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Miniature Billboard Advertising: Give It A Try With These 4 Tips

by Sheldon Nesdale on 17 August 2014

in Advertising

Whilst driving downtown yesterday I spotted tiny billboards strapped to street light polls and road signage opposite a High School.

4 Lessons You Can Learn From These Guerilla Miniature Billboards

What can you learn from this clever “guerilla” method of advertising? Could you replicate this strategy for your business?

1. Do it cheap.

  • They are made of the core-flute just like real estate signs.
  • There is no graphics.
  • You could get them made for about $10 each.
  • Budget looking can be very effective. When you get junk mail in your letterbox at home do the crappy hand-written flyers get your attention first before the sleek professional KFC flyers? For sure.

2. Keep your message simple.

  • Mountain bikers know what “MTB” means so this headline captures the target audiences attention.
  • On a full size 6m x 3m billboard your word limit is about 11. So in this case you have about 5 words.
  • What simple 4 or 5 word headline can you use to cut through to your target audience?

3. Choose a single call-to-action.

  • In this case, you just visit the website if the headline “MTB Downhill Racing” appeals to you.
  • The website address is related to the headline so it’s reasonably easy to remember.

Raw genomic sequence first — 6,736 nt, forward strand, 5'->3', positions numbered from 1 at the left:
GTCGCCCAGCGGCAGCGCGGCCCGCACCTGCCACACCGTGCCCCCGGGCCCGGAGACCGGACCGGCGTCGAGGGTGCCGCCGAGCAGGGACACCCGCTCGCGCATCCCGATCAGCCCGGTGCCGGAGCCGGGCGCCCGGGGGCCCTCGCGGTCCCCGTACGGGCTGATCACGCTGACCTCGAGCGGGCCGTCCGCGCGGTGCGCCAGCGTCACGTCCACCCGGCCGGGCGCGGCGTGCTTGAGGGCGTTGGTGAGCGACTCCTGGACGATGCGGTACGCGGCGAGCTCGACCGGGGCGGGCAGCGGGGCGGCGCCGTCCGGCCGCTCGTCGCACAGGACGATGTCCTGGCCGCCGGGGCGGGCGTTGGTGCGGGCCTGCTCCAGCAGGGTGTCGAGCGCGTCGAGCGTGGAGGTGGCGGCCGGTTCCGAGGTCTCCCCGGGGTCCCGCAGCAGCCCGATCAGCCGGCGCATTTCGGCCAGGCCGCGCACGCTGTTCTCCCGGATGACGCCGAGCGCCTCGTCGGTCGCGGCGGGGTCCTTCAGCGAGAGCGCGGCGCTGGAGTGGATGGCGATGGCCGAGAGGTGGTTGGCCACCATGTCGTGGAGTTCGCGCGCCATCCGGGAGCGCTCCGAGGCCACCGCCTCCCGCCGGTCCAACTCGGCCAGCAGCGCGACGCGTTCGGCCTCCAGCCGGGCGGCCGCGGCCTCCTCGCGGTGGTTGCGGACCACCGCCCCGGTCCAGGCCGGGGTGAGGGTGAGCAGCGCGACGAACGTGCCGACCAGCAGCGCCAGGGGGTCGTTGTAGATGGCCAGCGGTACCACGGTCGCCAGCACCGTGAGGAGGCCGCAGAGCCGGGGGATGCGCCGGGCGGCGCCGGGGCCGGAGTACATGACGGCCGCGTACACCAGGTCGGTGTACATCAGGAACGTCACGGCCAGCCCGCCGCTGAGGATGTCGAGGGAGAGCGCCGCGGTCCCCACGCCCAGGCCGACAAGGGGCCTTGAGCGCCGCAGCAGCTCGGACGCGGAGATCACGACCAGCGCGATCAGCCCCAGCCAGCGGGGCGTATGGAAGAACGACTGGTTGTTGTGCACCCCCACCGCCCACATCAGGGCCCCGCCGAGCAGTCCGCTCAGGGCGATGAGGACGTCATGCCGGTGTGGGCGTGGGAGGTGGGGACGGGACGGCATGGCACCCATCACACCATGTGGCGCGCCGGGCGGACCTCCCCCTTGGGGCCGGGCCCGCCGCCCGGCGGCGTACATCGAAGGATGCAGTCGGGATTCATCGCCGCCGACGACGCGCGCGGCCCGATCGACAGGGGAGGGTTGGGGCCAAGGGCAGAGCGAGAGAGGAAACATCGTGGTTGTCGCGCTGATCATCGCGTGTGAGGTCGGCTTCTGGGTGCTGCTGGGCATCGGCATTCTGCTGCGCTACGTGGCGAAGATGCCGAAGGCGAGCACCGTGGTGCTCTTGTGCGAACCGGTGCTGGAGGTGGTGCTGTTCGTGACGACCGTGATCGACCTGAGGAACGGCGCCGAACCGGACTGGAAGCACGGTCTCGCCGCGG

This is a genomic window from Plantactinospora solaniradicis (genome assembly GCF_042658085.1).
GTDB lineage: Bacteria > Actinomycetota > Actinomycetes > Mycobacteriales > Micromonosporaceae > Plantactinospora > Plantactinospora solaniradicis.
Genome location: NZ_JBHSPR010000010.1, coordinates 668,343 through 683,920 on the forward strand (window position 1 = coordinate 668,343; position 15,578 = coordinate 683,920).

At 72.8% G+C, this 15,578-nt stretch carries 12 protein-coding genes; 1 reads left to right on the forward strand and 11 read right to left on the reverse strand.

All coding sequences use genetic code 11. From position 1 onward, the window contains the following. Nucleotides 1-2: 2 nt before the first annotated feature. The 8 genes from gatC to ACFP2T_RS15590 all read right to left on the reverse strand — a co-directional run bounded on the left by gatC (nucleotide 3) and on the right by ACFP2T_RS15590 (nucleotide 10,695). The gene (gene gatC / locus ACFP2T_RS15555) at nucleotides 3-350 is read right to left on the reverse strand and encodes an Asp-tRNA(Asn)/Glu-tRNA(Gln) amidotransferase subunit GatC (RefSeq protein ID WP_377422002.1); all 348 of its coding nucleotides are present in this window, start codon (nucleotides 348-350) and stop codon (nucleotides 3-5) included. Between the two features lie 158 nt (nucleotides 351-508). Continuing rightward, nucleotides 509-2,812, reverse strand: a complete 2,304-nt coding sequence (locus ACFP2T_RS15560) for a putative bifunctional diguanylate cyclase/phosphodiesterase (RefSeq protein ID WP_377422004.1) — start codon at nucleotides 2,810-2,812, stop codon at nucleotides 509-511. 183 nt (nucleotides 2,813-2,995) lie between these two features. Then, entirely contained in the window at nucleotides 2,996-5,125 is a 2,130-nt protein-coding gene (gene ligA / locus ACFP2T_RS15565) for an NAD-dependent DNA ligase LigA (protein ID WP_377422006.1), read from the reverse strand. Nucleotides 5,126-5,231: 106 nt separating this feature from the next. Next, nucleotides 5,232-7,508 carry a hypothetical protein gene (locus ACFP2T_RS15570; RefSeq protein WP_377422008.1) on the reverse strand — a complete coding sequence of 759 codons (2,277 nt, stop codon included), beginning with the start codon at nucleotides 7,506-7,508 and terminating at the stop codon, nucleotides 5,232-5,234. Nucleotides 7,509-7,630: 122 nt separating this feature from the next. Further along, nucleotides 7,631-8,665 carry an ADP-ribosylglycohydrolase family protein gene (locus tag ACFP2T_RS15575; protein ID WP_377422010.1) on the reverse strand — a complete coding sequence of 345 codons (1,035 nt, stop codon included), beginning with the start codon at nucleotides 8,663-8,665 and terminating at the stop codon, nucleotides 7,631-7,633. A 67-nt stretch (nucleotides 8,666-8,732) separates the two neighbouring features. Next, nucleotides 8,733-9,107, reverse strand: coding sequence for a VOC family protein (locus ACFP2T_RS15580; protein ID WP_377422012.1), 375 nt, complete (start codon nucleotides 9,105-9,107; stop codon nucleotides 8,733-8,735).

• On a website you can state 5 or 6 different ways to contact you, on a miniature billboard you must choose just one.
  • A website address is very good. A phone number could work but many people prefer to check you out anonymously via a website rather than call a number and get “sold to”.

4. Repeat your message.

  • Normally you don’t get the chance to repeat a standard 6m x 3m billboard 20 metres down the road, because it’ll double your costs.  So you are only giving your billboard one chance to be read as your potential customers zoom past at 50 kph or 100 kph.
  • In this case there were 3 miniature billboards about 20 metres apart.
  • I didn’t really notice the first, but I quickly read the second, and I read the third carefully.
  • It made an impression that a single exposure would not have.
  • In fact, I turned my car around and stopped on the side of the road, took some photos, wrote this article and visited the website mentioned. That’s the magic of repetition.

“Great, but are these billboards legal?”

Probably not. Your local Council probably has a bylaw which prohibits this sort of guerilla advertising.

If they get a complaint from the public (or your competition!), the council will take them down for sure (you probably won’t even get fined!).

But until then, you’ve got yourself some very cheap and effective advertising, so go for it!

What do you think?

Have your say in the comments below.

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